Options Explained, in Kid Language

A Call Option is:

Ted is visiting Jimmy and notices a nice baseball card.

Ted: “That’s a nice baseball card! What is it worth?”

Jimmy: “About $10 right now!”

Ted: “Dude, I bet it’s gonna be worth $20 by the end of the year!”

Jimmy: “Really? I don’t think so. Wanna buy it from me?”

Ted: “Yes, but I don’t have $10 right now. All I got is this one dollar bill.”

Jimmy: “Tell you what: I’ll take that $1, and from now on until the end of the year, I’ll sell you that card for $10. Just hit me up whenever you get the money.”

Jimmy just wrote a call option for $1 at a $10 strike price to Ted.

Months go by. Ted just can’t get that $10 together to buy the card. He notices the card’s value is now up to $15. He tells his brother: “Hey, so Jimmy is gonna sell me that baseball card for $10, but it’s now worth $15, and still going up. Thing is, I don’t have the money to buy it. Can you give me $5.50 (since the call is now $5 “in the money” and guaranteed to be worth at least that much, but the card’s value can still go higher), and I’ll sell you that option?” So his brother gives him $5.50. Ted bought a call at $1, and sold it at $5.50, for a cool 450% return, without ever touching the card itself and risking very little money.

By December, the card is now worth $18. On New Year’s Eve, Ted’s brother stops by Jimmy’s house, hands him $10, then drives to the card shop and sells the card for $18. He executes the option, for a gain of $18 – $10 – $5.50 = $2.50, still a 45% return on his $5.50 investment.

Jimmy is kicking himself in the butt, because he didn’t believe that his card had that much potential. But at least he got a dollar “profit” out of the deal, without even doing anything. If the price of the card had stayed at $10 or below, he would have kept the card, and the $1 Ted gave him.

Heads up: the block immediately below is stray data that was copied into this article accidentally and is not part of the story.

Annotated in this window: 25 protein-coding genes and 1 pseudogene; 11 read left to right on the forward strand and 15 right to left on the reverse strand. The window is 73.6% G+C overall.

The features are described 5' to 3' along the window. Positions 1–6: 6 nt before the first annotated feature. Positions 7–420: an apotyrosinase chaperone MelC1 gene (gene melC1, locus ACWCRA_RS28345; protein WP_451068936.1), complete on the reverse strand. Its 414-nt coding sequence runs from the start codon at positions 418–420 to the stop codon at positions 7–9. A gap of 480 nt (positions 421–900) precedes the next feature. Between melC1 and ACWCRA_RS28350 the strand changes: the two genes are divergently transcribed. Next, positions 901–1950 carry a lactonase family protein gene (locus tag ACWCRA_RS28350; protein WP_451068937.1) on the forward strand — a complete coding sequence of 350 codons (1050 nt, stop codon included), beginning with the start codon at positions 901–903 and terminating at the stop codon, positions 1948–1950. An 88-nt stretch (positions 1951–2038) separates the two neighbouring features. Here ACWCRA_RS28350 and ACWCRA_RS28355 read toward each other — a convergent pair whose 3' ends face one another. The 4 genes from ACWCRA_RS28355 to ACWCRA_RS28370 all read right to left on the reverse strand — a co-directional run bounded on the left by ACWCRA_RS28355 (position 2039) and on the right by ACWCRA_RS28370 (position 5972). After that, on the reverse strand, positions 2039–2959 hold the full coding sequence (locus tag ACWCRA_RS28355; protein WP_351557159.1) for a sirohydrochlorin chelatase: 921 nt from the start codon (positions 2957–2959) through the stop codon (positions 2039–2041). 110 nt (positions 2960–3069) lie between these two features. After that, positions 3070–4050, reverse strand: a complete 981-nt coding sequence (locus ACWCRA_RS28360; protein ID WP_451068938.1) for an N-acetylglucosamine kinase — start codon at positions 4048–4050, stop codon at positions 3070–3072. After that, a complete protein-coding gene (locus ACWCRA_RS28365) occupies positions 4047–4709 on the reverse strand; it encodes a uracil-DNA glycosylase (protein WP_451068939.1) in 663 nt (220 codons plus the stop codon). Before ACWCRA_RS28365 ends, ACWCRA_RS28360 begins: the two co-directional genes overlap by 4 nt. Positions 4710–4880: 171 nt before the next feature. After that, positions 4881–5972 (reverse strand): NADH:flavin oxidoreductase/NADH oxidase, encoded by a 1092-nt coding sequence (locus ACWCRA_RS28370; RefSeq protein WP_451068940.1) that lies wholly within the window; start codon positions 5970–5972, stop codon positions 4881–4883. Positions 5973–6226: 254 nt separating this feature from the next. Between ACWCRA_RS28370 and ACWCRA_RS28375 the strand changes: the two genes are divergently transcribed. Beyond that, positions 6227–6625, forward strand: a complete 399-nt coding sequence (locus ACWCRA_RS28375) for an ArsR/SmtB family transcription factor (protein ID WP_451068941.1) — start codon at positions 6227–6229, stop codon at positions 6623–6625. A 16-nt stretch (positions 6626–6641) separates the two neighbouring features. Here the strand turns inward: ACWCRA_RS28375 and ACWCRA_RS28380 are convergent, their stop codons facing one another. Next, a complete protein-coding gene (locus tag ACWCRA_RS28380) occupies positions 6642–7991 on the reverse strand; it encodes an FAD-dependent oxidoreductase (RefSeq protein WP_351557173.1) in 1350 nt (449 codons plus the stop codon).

A Put Option is:

Ted is visiting Jimmy and notices a nice baseball card.

Ted: “Woah, I need this for my collection! Are you selling it? I’ll give you $10 for it!”

Jimmy: “Yeah, I’m not really attached to it and would totally sell it, but it’s worth $20 right now. And I don’t wanna get shortchanged, you know.”

Ted: “$20? That’s nuts! It’s worth $10, max!”

Jimmy: “You might get lucky soon. I heard rumors that they’re reprinting it, and then it’ll drop to basically zero. I’m actually a little worried about this, but not worried enough to sell it for $10.”

Ted: “No way that they’re gonna reprint this! Even if they do, it’s not gonna drop much below $10. Let’s do this then: Until the end of the year, you can call me anytime, and I’ll buy the card from you for $10, no matter what it’s worth. But in return, you give me $1 now up front, to compensate for the risk I’m taking on and because I need to keep the $10 handy. But if I don’t get a call from you when the year is over, I’m gonna keep that dollar.”

Ted just wrote a put option, strike price $10, and sold it to Jimmy for $1. Jimmy is happy, because even if the card is being reprinted, he still gets $10 for his card, guaranteed. He basically bought insurance against the price drop. Ted is happy, because he got a “free” dollar, and he may get the card for $10, the price he was initially willing to pay anyway.


Deep-in-the-money ETF Options?

Exchange Traded Funds (ETF) such as QQQQ, SPY, IWM and DIA all have a broad representation of the stock market, and so tend to be more stable and less volatile than individual stocks. They tend to settle into a trend, and hold it for longer, whereas stocks tend to bounce around all over the place. This inherent stability provides an opportunity for options traders, especially for those who are not after the huge gains, but are happy to trade more frequently for smaller bites of the cheese. Selling credit spreads is an excellent strategy for taking advantage of a trend, and making 10% per month on a portfolio. Another excellent strategy is to use Deep-in-the-money (DITM) options.

DITM options have a relatively high Delta, which means that when the stock price moves by $1, the related option price moves by a similar amount. This means that the maximum amount of movement in a stock’s price can be captured using the leverage of an option trade.